When the Finger of God was First Laid Upon My Forehead
In their book, Fearfully and Wonderfully Made, Brand and Yancey cite the Greek poet Sophocles who said that none of the wonders of the world is more wondrous than the human body. Dr. Warren wrote, “When one considers his body he is aware of the fact that it is a marvelous mechanism—a single system which is comprised of sub-systems, all of which must work together in concert if one is to live or even to be very healthy” (We Can Know that God Is 4).
Design is about ends or purposes. Teleology involves reasoning (cf. Greek logos) about endsor purposes (cf. Greek telos). When something manifests that it exists for an end or purpose we say it was designed for that end or purpose. Teleological argumentation for the existence of God involves reasoning from the existence of design to the existence of the designer. Although originally published more than a half century ago (1957), The Resurrection of Theism by the late Stuart C. Hackett remains to this day one of the best treatments of the teleological (design) argument for the existence of God published during the last 100 years, perhaps even longer. Hackett defines the teleological argument as a complex type of theistic argumentation that shows how “the detailed character of the experienced world embodies such adaptations of means to ends and such transcension of the possibilities of a material base, that the whole is explicable only in terms of a personal intelligent will whose nature is goodness and whose ultimate purpose the universe is progressively realizing” (182).
There is found in yet another wonderful volume, Witness—the autobiography of Whittaker Chambers, a powerful illustration of the thrust of the theistic argument from design. Chambers (1901-1961) was a former staunch atheistic communist who engaged in espionage (1935-37), but later defected from communism. He shaped modern conservative political thought and had great influence on the thinking of Ronald Reagan. Witness has been described by George Will as one of the dozen or so indispensable books of the 20th century. In the context of discussing the matter of why men break (defect) from communism, Chambers says, “I date my break from a very casual happening.” He continues:
I was sitting in our apartment on St. Paul Street in Baltimore…My daughter was in her highchair. I was watching her eat. She was the most miraculous thing that had ever happened in my life. I liked to watch her even when she smeared porridge on her face or dropped it meditatively on the floor. My eye came to rest on the delicate convolutions of her ear—those intricate, perfect ears. The thought passed through my mind: “No, those ears where not created by any chance coming together of atoms in nature (the Communist view). They could have been created only by immense design.” The thought was involuntary and unwanted. I crowded it out of my mind. But I never wholly forgot it or the occasion. I had to crowd it out of my mind. If I had completed it, I should have had to say: Design presupposes God. I did not then know that, at that moment, the finger of God was first laid upon my forehead. (16)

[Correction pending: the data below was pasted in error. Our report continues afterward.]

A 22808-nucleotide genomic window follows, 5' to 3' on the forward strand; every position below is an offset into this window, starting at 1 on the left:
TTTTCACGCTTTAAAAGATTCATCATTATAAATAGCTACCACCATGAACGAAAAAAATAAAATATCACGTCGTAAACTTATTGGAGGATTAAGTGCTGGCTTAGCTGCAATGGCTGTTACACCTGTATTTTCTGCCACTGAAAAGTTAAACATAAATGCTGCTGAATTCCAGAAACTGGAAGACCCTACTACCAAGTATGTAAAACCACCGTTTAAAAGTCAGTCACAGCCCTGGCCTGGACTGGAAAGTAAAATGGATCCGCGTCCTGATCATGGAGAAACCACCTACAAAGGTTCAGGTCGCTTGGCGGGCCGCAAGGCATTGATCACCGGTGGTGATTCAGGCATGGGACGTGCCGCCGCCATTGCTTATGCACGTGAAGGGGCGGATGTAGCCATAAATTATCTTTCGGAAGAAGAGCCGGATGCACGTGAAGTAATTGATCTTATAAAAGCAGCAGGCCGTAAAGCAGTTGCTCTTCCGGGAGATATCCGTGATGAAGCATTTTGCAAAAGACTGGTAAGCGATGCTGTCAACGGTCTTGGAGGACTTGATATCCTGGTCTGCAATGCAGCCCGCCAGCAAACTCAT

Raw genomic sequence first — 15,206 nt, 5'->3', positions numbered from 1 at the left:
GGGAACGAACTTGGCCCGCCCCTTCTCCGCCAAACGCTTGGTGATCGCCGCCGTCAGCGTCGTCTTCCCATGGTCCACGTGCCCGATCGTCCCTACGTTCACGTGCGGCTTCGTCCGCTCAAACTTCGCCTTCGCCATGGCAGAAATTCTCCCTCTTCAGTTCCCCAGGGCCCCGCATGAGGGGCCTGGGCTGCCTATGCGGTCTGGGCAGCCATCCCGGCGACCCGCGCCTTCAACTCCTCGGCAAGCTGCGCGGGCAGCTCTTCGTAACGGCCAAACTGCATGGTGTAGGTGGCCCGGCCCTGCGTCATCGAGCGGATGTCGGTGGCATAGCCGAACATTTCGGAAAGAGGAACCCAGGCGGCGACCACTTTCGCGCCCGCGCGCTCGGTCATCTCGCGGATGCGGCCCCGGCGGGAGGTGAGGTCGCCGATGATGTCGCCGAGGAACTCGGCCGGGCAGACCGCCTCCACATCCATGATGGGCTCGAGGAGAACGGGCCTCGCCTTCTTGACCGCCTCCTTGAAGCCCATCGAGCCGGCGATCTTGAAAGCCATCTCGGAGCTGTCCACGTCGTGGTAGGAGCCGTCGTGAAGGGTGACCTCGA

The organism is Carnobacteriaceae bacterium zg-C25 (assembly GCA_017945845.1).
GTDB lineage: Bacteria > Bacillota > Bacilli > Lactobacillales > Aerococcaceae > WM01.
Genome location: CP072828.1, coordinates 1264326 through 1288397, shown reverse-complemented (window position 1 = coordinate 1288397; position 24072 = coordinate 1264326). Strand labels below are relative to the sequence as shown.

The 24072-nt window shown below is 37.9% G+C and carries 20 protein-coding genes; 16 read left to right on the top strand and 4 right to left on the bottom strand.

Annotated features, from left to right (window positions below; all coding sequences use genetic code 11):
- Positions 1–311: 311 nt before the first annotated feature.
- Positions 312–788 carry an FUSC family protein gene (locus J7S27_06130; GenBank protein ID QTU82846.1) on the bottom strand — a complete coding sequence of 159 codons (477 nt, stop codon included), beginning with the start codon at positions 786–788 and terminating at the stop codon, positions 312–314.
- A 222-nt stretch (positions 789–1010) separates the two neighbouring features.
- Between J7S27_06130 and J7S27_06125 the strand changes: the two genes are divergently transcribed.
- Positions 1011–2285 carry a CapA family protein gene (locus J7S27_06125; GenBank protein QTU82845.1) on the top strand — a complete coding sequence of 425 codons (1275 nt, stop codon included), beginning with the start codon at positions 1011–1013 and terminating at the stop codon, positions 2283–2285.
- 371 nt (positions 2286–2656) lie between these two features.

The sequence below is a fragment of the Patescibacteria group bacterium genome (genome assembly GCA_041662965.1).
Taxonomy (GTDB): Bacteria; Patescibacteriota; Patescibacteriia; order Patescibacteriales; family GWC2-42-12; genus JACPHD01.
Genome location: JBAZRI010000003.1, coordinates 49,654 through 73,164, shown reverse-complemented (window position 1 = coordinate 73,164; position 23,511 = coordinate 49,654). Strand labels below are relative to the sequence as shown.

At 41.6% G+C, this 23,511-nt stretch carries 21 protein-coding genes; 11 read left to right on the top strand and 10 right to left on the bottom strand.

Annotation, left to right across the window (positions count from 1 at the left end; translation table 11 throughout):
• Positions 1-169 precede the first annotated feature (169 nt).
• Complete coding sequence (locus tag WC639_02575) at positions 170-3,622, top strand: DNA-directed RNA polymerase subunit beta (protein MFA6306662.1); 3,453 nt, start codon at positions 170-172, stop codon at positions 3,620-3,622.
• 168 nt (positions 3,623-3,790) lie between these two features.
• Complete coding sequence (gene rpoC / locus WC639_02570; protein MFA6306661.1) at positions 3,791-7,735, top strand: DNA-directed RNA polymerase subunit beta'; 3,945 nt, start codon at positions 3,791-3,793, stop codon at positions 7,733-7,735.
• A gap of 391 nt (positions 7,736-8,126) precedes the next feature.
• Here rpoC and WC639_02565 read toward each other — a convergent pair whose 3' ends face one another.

The idea of God is so comprehensive (certainly inexhaustible), and it involves many complex issues and questions. However, do not think that believing in God entails the loss of common sense. Such a loss is actually what has happened, according to Thomas Nagel, in the minds of those who believe what Nagel calls “the hard to believe” philosophy of the neo-Darwinian account of the origin and evolution of life. Professor Nagel, himself no theist, has written in his book,Mind and Cosmos:
…[F]or a long time I have found the materialist account of how we and our fellow organisms came to exist hard to believe, including the standard version of how the evolutionary process works. The more details we learn about the chemical basis of life and the intricacy of the genetic code, the more unbelievable the standard historical account becomes . . . . [I]t seems to me that, as it is usually presented, the current orthodoxy about the cosmic order [i.e. naturalism] is the product of governing assumptions that are unsupported, and that it flies in the face of common sense. (5)
The loss of common sense is what happens when people, as did Whittaker Chambers while in his atheistic belief, crowd out the implications of “immense design” evidenced in “the delicate convolutions” of a baby’s ears. In a figure, as Chambers stated, “the finger of God was . . . laid upon [his] forehead.” It is a powerful reminder that, instead of crowding out the implications of design, one needs to open his mind and follow the evidence where it leads. “The hearing ear and the seeing eye, the Lord has made them both” (Proverbs 20:12).